Details of how to exploit a flaw in the Oyster cards used on London's transport network can be published, a Dutch judge has ruled.
The court denied a request from chipmaker NXP to prevent the publication of a scientific study of the security of the firm's Mifare Classic RFID technology. Researchers will continue to pursue presenting their findings in October.
NXP had demanded a restraining order against researchers with the University of Nijmegen. The gagging order would have prevented them from discussing the results of their scientific research into the cryptography of the Mifare Classic, an RFID chip developed by NXP that is used in many countries' transport system, including London Oyster travel card.
The court ruled that freedom of speech outweighs NXP's commercial interests. Although this freedom is typically granted to individual citizens, the judge argued that it also applies to scientific research.
The judge ruled that limitations to the freedom of speech are allowed only if there is urgent and obvious threat to society. "This requires a balancing of interests," the court stated in a press release. "It should be considered that the publication of scientific studies carries a lot of weight in a democratic society, as does informing society about serious issues in the chip, because it allows for mitigating of the risks."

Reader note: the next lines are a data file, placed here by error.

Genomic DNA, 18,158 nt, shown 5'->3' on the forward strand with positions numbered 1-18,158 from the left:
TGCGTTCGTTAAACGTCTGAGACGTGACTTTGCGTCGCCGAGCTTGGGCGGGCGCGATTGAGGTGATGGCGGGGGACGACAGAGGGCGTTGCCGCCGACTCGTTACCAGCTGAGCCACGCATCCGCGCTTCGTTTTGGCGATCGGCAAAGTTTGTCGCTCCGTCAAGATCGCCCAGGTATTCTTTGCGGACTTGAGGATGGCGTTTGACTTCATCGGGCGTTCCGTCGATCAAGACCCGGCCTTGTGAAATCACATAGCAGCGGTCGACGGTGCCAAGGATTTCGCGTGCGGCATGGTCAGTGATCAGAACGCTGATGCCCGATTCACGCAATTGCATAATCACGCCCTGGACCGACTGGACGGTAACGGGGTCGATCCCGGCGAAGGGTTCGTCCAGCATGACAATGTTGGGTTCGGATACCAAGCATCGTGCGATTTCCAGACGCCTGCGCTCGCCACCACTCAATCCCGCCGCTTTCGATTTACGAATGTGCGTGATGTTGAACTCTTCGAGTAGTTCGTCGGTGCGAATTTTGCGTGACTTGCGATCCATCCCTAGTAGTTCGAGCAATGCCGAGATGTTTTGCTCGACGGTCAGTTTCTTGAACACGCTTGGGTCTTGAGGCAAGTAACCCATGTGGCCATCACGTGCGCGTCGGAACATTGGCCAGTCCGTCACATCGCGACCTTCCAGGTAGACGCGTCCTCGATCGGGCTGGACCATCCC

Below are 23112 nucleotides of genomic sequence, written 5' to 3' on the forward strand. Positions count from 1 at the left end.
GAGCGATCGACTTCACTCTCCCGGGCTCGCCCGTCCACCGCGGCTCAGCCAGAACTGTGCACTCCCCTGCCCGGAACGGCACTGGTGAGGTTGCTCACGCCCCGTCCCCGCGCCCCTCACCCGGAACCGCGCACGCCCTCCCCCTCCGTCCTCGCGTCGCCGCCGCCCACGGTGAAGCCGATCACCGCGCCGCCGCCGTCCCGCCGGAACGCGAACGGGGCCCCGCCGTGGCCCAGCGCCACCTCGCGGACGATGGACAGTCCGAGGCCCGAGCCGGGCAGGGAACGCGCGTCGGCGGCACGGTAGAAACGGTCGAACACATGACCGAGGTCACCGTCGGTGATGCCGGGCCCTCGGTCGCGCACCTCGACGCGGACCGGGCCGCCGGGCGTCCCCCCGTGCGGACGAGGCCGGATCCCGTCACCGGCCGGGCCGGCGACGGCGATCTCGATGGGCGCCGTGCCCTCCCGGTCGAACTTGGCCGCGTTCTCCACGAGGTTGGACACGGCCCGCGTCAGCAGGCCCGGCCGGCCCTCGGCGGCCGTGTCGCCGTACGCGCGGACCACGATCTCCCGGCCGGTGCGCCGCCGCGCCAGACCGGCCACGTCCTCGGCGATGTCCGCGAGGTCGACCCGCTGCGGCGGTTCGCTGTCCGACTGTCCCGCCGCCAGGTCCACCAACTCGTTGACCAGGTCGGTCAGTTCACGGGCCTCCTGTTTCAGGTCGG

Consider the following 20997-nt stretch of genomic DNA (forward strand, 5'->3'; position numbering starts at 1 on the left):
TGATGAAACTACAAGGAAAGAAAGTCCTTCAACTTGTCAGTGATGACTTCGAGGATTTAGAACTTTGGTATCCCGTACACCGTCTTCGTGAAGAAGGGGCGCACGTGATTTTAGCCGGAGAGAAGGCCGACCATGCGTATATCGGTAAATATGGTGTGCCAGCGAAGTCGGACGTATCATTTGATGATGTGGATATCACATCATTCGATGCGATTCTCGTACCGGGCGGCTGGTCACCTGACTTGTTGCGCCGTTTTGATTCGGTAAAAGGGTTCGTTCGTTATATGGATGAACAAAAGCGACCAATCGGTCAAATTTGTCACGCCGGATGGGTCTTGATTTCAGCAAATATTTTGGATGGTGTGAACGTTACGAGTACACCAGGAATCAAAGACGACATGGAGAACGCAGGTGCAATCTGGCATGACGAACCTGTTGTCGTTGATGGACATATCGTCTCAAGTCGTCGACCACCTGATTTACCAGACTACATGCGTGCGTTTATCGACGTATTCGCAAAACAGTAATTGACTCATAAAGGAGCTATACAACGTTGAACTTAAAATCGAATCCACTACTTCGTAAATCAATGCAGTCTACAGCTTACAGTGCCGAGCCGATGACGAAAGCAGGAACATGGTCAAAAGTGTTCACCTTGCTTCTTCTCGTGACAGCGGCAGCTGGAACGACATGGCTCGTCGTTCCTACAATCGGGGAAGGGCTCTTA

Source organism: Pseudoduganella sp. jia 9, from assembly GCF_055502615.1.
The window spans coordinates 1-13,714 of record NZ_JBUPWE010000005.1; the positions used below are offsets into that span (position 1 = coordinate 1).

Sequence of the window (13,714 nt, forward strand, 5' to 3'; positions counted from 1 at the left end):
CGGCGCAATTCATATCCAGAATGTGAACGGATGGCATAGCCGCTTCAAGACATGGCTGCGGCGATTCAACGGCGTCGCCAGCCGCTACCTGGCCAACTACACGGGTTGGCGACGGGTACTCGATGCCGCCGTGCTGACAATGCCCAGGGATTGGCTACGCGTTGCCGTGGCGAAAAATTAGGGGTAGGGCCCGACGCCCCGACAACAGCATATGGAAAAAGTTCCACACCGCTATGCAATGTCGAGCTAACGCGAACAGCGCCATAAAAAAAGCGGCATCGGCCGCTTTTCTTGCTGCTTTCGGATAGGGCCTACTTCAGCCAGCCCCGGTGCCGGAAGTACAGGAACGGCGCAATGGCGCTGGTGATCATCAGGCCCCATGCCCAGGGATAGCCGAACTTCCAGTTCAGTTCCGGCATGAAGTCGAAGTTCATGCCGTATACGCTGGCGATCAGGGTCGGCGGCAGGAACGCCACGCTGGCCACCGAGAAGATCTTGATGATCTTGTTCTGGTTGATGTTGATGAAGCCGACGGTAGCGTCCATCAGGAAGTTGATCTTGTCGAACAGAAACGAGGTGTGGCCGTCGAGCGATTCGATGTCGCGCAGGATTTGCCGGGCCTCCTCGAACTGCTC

NXP had argued that publication of the report was 'irresponsible', because it would allow criminals to attack Mifare Classic based systems such as public transport systems in the Netherlands, the UK and the US that use the chip, as well as billions of building access passes worldwide. In a position paper, the company explains that it welcomes feedback, but considers publication of its algorithms as a crime.
The researchers with the University of Nijmegen had countered that they have allowed ample time for NXP to repair the issues. Karsten Nohl, a researcher with the University of Virginia previously has pointed out that NXP was first made aware of fundamental flaws in the chip's design in December 2007.
Also, clones have been available in the market since at least 2004. These indicate that people outside NXP have vast knowledge of the chip's inner workings, including criminals. A restraining orders preventing publication of the study therefore will only serve to withhold knowledge from the scientific community.
Nohl furthermore charges that NXP has wrongly trivialised the issues and recommends that the firm shifts focus to mitigating the problems instead of fighting security researchers.
A spokesperson for NXP said the company is disappointed. NXP said it is in favour of openness, but fears that users will have insufficient time to switch to safer alternative technologies.
As well as being used on 17 million Oyster cards, the Mifare chip is also used in Hong Kong's travel network, and is the basis of the Dutch Rijkspas smartcard.